Head south through the atmospheric alleyways, through spectacular old buildings and beautiful piazzas, until you reach the Arno and cross it by one of the world’s most renowned bridges, the Ponte Vecchio. This Roman-era bridge is packed with souvenir stores, but for a moment, close your eyes and envision it as a bustling retail district for Florentines to buy their daily commodities.

Pitti Palace

Pitti Palace, a little lesser-known site, probably does not get as many visitors as the Duomo complex. The palace, on the other hand, has some of the world’s finest artworks and relics from the Roman and Medieval periods.

Pitti Palace

The palace was constructed in the 15th century and afterward sold to the Medici family, who used it as their family dwelling. The Medici family was the most powerful dynasty in Florence. Famous bankers controlled nearly all of the city’s riches. Between 1513 and 1630, the dynasty produced four Popes and two French Queens before ascending to the Grand Duchy of Tuscany in 1569. They had immense riches and power until the Duchy went bankrupt in 1723. As a result, Florence is commonly referred to as the “City of the Medici” Because no matter where you walk in Florence, you will find yourself in one of its palaces, libraries, churches, or gardens!

The palace now has a handful of additional floors to explore. The sumptuous Palatine Gallery on the first level includes many artworks from the 16th and 17th centuries, including works by Raphael, Titian, Tintoretto, Caravaggio, and Rubens. There are also the Royal Apartments, which show the Medici family’s manner of life and style of living.

Then, on the ground level, is the Dukes’ Treasury, which displays the family’s wealth. Along with it, you may visit the Porcelain and Costume Museums, which depict Renaissance trends.

Boboli Gardens

Head to the Boboli Gardens, the city’s largest green space, for a nice reprieve after a day in Florence. When touring the grounds around the palace, the first thing you’ll notice is the Amphitheater, which features a Roman basin and an Egyptian obelisk in the center. The reason of the basin is unknown, although many assume it was transported there to display the family’s wealth. Buontalenti’s Grotto, the Grand Duke’s Casino, the Cavalier’s Garden, and Neptune’s Fishpond are further significant features of the gardens.

Giotto’s Bell Tower

Another magnificent Renaissance masterpiece of Florence is Giotto’s Campanile. It was completed in the 14th century by Francesco Talenti. Giotto designed and built the bell tower, but he did not live long enough to see it completed. The bell tower is famous for its stunning views of Florence and its imposing height of 122 meters.

Giotto’s Bell Tower

There are 414 stairs to climb to reach the summit. There are, however, a handful of terraces from which to take in the other wonders of Piazza del Duomo and regain your breath. Many hexagonal panels at the entryway show the history of mankind and the creation of Adam and Eve.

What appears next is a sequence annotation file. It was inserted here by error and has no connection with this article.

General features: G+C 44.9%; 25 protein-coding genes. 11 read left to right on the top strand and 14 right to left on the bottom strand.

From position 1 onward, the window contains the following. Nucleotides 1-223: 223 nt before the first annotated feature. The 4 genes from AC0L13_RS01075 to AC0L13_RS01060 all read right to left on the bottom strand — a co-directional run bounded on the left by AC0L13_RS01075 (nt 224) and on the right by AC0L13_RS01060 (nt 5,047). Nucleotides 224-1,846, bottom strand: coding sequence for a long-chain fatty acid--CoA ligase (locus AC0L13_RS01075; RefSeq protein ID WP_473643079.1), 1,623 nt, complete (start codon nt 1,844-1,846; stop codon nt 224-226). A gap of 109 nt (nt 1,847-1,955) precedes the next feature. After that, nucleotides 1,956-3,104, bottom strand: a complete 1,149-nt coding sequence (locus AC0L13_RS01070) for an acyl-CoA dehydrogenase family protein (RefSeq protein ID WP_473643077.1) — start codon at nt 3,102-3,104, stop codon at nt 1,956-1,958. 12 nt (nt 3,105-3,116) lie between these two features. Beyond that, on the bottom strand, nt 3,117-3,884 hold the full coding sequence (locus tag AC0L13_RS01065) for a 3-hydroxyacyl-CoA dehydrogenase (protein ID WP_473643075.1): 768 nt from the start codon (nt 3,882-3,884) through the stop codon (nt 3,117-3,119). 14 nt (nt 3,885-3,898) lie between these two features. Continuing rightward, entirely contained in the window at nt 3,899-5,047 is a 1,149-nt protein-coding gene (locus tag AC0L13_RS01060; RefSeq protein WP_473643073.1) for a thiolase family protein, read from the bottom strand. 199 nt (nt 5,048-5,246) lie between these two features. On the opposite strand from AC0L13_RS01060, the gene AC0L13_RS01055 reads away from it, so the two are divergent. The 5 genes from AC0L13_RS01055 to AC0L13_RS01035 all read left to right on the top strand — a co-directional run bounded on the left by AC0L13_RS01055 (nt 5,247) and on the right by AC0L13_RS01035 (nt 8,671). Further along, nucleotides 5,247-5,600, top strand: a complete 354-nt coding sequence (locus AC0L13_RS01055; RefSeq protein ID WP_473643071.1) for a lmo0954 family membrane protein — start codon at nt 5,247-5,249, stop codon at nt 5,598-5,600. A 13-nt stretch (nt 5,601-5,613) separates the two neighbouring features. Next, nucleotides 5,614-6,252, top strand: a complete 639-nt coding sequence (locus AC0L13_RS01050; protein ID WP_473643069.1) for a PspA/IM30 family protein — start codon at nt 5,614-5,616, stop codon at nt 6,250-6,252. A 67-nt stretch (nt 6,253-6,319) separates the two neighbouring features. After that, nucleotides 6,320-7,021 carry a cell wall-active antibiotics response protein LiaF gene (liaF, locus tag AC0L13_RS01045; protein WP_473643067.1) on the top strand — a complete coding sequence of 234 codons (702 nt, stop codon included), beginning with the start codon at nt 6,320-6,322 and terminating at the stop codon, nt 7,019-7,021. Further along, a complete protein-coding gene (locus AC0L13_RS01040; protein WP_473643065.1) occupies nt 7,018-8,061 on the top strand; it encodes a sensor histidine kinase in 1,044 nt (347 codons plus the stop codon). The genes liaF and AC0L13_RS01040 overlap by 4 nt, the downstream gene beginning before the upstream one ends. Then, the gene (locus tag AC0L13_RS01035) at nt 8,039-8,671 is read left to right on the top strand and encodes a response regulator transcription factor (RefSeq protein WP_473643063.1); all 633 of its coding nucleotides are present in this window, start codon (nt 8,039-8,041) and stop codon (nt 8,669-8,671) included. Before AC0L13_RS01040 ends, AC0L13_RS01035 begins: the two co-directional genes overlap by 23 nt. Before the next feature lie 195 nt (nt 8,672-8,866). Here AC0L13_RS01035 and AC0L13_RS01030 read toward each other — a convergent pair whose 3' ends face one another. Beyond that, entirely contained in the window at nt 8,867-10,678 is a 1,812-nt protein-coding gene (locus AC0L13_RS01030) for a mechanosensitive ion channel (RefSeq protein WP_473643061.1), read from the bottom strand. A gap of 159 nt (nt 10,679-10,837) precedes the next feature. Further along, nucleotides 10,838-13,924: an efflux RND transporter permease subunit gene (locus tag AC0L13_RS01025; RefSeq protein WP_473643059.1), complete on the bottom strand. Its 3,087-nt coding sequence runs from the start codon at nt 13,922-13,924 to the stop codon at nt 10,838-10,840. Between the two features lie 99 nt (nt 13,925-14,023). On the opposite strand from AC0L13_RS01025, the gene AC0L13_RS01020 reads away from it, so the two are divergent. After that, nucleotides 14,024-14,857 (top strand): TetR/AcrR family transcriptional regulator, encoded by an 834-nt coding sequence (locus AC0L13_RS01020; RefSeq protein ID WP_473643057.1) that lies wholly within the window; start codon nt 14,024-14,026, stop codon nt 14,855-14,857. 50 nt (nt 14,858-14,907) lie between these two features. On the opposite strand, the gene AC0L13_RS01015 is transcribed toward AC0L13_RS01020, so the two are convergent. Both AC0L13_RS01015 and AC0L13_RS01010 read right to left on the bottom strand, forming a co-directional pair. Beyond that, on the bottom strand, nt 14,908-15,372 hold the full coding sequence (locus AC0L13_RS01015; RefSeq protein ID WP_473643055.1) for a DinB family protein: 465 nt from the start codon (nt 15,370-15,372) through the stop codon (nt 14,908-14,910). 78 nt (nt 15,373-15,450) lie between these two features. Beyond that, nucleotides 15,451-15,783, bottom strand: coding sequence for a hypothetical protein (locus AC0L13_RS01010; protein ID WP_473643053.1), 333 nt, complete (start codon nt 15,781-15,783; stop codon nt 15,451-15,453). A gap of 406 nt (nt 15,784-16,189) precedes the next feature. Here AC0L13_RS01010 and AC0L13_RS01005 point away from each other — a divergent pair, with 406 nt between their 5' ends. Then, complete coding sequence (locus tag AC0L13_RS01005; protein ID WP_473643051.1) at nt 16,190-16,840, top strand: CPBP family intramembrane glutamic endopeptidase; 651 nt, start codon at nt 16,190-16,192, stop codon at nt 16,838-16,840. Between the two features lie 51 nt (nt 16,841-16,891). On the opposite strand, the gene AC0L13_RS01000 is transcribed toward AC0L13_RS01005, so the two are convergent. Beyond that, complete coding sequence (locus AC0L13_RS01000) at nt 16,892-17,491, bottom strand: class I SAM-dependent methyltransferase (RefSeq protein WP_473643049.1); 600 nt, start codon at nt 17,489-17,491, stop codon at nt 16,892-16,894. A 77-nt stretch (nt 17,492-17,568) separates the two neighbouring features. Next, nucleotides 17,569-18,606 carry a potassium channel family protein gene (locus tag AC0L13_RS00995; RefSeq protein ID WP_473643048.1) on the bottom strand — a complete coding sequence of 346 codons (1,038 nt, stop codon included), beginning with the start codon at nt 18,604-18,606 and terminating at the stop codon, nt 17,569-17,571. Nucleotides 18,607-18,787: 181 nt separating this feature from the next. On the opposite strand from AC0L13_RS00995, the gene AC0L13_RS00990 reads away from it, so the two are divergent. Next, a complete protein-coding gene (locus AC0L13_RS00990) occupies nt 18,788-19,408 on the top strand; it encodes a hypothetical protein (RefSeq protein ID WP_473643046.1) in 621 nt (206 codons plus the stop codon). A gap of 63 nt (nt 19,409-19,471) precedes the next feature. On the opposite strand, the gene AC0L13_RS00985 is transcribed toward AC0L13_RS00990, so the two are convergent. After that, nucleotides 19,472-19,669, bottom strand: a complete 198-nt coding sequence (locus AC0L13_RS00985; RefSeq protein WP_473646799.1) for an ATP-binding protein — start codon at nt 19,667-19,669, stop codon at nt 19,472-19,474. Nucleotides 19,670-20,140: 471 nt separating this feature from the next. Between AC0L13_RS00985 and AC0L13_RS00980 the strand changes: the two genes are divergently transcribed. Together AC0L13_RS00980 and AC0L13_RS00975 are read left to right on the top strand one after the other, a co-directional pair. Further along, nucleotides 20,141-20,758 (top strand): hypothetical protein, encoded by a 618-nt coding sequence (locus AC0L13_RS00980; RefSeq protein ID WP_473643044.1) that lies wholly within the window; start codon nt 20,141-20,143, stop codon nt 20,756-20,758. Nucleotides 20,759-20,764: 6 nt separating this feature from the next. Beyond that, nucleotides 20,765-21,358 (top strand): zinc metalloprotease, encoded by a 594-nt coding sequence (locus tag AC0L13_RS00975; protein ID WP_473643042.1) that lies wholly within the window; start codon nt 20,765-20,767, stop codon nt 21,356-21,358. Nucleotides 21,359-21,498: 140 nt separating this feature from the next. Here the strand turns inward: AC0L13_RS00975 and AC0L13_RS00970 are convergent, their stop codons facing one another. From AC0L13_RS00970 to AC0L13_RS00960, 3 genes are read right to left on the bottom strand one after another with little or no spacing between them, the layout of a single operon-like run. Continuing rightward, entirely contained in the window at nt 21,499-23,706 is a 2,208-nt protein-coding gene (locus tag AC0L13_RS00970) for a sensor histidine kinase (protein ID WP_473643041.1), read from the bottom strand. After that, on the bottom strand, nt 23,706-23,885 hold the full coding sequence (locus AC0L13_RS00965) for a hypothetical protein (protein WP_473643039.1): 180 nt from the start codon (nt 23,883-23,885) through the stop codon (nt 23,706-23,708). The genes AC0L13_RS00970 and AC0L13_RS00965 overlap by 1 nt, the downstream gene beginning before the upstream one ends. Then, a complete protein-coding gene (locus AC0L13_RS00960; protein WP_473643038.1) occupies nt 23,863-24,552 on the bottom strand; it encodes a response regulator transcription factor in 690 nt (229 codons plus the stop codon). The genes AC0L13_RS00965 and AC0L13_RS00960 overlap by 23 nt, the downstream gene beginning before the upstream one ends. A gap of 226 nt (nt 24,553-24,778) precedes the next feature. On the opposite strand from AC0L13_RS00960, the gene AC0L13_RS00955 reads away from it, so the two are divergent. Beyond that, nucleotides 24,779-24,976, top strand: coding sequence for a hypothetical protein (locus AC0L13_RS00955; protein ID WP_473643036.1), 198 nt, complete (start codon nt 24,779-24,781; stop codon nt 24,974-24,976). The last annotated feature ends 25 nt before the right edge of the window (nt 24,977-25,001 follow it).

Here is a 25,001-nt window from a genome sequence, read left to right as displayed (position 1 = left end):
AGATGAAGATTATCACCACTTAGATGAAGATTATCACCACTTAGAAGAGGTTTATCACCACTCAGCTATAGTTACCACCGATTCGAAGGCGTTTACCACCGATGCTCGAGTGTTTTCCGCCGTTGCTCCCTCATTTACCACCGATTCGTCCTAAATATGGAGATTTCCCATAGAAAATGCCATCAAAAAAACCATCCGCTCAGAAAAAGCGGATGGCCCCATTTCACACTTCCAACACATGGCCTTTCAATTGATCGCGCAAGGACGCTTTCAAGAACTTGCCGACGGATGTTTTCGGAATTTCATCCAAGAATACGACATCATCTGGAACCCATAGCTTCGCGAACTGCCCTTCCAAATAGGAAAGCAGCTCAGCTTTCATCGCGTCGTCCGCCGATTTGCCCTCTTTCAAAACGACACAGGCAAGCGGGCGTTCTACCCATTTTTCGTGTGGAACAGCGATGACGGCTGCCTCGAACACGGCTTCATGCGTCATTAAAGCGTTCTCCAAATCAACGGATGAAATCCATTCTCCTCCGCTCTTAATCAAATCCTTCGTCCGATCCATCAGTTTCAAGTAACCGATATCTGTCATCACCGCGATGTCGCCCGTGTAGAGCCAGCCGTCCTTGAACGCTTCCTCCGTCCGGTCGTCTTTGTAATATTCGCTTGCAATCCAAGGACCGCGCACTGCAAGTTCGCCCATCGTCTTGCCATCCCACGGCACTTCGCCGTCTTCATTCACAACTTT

Palazzo Vecchio

The majestic Palazzo Vecchio (Old Palace) is full of hidden passages, secret symbols, and ancient history, and is ideal for a visit in the evening. From April to September, the Palazzo is open until 11 p.m. every night except Thursdays. The inside of the 14th-century town hall is magnificent, with exquisite furnishings, complex tapestries, and outstanding pieces of art by Michelangelo and Da Vinci, among others. The structure overlooks the Piazza Della Signoria, which houses a copy of Michelangelo’s David.

Take a Foodie Walking Tour

Why not take a culinary walking tour if you like to avoid the trouble of deciding where to eat? This highly rated dine-around Florence food and wine tour is a genuine restaurant and bar hopping experience that includes three dishes and a variety of great Italian wines – the ideal way to round off your 24-hour stay in Florence.

Florence – Where to Eat

Mercado Centrale at San Lorenzo Market

The wonderful Marche di San Lorenzo, a five-minute walk north of the Piazza del Duomo, is our top choice for lunch in Florence. Head upstairs to the Mercato Centrale gourmet food market, where you’ll find vendors offering local meats, cheese, and a variety of delectable lunch options.

Osteria Enoteca Vecchio Cancello

Osteria Enoteca Vecchio Cancello, a traditional family-run trattoria providing local and Tuscan food, is our favorite restaurant for supper in Florence. This one is worth the ten-minute walk from the Duomo!

Matto Matto

Matto Matto is a few minutes’ stroll from the Duomo and serves well-cooked classic Italian food with attentive service for a modest supper closer to the old city.

Top Five Florence Tips

  1. The greatest time to visit Giotto’s Campanile is at dusk when the city and Brunelleschi’s Dome are illuminated by the setting sun.
  2. If you have time, take a cab to Giardino Delle Rose and enjoy one of the most lovely (and Instagrammable) vistas in Florence.
  3. Make reservations for everything you wish to do in advance, especially near the Duomo. Don’t show up on the day expecting to line up; you won’t be able to!
  4. Carry cash because ATMs in Florence charge hefty fees and some businesses may not accept card payments.
  5. In Florence, there are three (yes, three!) sculptures of Michelangelo’s David. The original symbol may be found in the Accademia Gallery (Galleria dell’ Accademia), which is located 10 minutes north of the Duomo. The second is a beautiful reproduction at Piazza Della Signoria, a two-minute diversion from the Duomo to Pitti Palace. The third is a bronze copy on a platform overlooking the city in Piazzale Michelangelo (close to Giardino delle rose and offering the same amazing views).

Do you have just a little longer to spend in Florence?

Do you have any more time in this wonderful city? With just a half-day more in Florence, you could see at least four additional iconic Florence attractions:

  • The Galleria Degli Uffizi has the world’s most important collection of Renaissance paintings by Raphael, Botticelli, and Da Vinci. The Uffizi Gallery is one of Florence’s must-see sites, but it’s large and you could easily spend a whole day there if you only have 24 or 36 hours in Florence. Take a small group tour of the greatest parts of the Uffizi Gallery, just enough to get a sense of the site without becoming overwhelmed!
  • The elegantly modest Basilica of Santa Croce is the final resting place of Florence’s great and good, including Michelangelo, Galileo, and Machiavelli.
  • The frenzied activity of the Piazza del Duomo provides a sense of calm and allows time to ponder on the history and significance of this amazing city.
  • Santa Maria Novella is a magnificent church near the railway station, with a lively plaza that is often bustling with people and street sellers. Inside, the church is a treasure trove of art by Giotto, Lippi, and Domenico Ghirlandaio, including some of the greatest frescoes in Italy.